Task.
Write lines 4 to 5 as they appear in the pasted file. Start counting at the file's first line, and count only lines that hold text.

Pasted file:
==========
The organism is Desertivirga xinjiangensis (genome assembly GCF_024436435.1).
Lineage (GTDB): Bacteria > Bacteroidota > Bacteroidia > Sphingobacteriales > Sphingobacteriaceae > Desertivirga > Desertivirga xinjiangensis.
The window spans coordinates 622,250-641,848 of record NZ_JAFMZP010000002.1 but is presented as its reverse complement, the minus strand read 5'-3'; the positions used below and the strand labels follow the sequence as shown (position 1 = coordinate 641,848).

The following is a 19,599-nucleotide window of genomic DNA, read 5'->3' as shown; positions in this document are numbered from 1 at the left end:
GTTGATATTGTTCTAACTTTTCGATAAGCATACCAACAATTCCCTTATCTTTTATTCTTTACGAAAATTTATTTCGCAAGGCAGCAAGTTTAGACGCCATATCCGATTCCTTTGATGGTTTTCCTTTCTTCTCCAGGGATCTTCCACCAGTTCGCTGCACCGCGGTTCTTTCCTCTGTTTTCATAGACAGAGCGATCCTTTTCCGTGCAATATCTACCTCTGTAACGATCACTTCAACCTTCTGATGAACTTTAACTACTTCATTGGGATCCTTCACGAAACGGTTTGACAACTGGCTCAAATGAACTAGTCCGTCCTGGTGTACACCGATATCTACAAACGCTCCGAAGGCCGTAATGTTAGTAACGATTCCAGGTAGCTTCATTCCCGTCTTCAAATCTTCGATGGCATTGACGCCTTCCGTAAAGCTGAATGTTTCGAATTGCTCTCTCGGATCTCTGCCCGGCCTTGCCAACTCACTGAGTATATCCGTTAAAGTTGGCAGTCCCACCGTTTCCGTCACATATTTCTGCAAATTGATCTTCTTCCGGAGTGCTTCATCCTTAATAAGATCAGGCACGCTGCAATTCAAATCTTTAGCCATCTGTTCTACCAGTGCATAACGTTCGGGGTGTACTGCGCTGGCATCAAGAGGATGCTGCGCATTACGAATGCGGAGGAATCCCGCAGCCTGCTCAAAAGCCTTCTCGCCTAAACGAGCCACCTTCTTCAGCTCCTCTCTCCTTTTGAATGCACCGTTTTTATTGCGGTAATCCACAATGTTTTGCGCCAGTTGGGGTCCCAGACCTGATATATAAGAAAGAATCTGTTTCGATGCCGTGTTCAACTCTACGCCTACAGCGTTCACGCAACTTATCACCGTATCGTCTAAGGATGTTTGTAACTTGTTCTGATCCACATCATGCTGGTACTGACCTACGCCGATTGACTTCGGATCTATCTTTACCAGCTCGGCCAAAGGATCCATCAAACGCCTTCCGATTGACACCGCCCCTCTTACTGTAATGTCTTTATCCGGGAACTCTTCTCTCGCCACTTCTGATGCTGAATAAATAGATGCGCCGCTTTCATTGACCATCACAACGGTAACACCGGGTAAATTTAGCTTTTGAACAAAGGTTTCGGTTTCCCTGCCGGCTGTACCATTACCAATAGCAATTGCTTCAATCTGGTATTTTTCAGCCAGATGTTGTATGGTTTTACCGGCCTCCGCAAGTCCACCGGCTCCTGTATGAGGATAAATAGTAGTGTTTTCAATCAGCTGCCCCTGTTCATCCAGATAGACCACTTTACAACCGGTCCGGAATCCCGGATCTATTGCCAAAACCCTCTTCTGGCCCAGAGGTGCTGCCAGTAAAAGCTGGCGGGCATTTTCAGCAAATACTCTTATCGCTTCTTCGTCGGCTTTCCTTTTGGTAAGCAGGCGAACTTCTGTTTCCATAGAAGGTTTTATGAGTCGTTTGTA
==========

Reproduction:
The following is a 19,599-nucleotide window of genomic DNA, read 5'->3' as shown; positions in this document are numbered from 1 at the left end:
GTTGATATTGTTCTAACTTTTCGATAAGCATACCAACAATTCCCTTATCTTTTATTCTTTACGAAAATTTATTTCGCAAGGCAGCAAGTTTAGACGCCATATCCGATTCCTTTGATGGTTTTCCTTTCTTCTCCAGGGATCTTCCACCAGTTCGCTGCACCGCGGTTCTTTCCTCTGTTTTCATAGACAGAGCGATCCTTTTCCGTGCAATATCTACCTCTGTAACGATCACTTCAACCTTCTGATGAACTTTAACTACTTCATTGGGATCCTTCACGAAACGGTTTGACAACTGGCTCAAATGAACTAGTCCGTCCTGGTGTACACCGATATCTACAAACGCTCCGAAGGCCGTAATGTTAGTAACGATTCCAGGTAGCTTCATTCCCGTCTTCAAATCTTCGATGGCATTGACGCCTTCCGTAAAGCTGAATGTTTCGAATTGCTCTCTCGGATCTCTGCCCGGCCTTGCCAACTCACTGAGTATATCCGTTAAAGTTGGCAGTCCCACCGTTTCCGTCACATATTTCTGCAAATTGATCTTCTTCCGGAGTGCTTCATCCTTAATAAGATCAGGCACGCTGCAATTCAAATCTTTAGCCATCTGTTCTACCAGTGCATAACGTTCGGGGTGTACTGCGCTGGCATCAAGAGGATGCTGCGCATTACGAATGCGGAGGAATCCCGCAGCCTGCTCAAAAGCCTTCTCGCCTAAACGAGCCACCTTCTTCAGCTCCTCTCTCCTTTTGAATGCACCGTTTTTATTGCGGTAATCCACAATGTTTTGCGCCAGTTGGGGTCCCAGACCTGATATATAAGAAAGAATCTGTTTCGATGCCGTGTTCAACTCTACGCCTACAGCGTTCACGCAACTTATCACCGTATCGTCTAAGGATGTTTGTAACTTGTTCTGATCCACATCATGCTGGTACTGACCTACGCCGATTGACTTCGGATCTATCTTTACCAGCTCGGCCAAAGGATCCATCAAACGCCTTCCGATTGACACCGCCCCTCTTACTGTAATGTCTTTATCCGGGAACTCTTCTCTCGCCACTTCTGATGCTGAATAAATAGATGCGCCGCTTTCATTGACCATCACAACGGTAACACCGGGTAAATTTAGCTTTTGAACAAAGGTTTCGGTTTCCCTGCCGGCTGTACCATTACCAATAGCAATTGCTTCAATCTGGTATTTTTCAGCCAGATGTTGTATGGTTTTACCGGCCTCCGCAAGTCCACCGGCTCCTGTATGAGGATAAATAGTAGTGTTTTCAATCAGCTGCCCCTGTTCATCCAGATAGACCACTTTACAACCGGTCCGGAATCCCGGATCTATTGCCAAAACCCTCTTCTGGCCCAGAGGTGCTGCCAGTAAAAGCTGGCGGGCATTTTCAGCAAATACTCTTATCGCTTCTTCGTCGGCTTTCCTTTTGGTAAGCAGGCGAACTTCTGTTTCCATAGAAGGTTTTATGAGTCGTTTGTA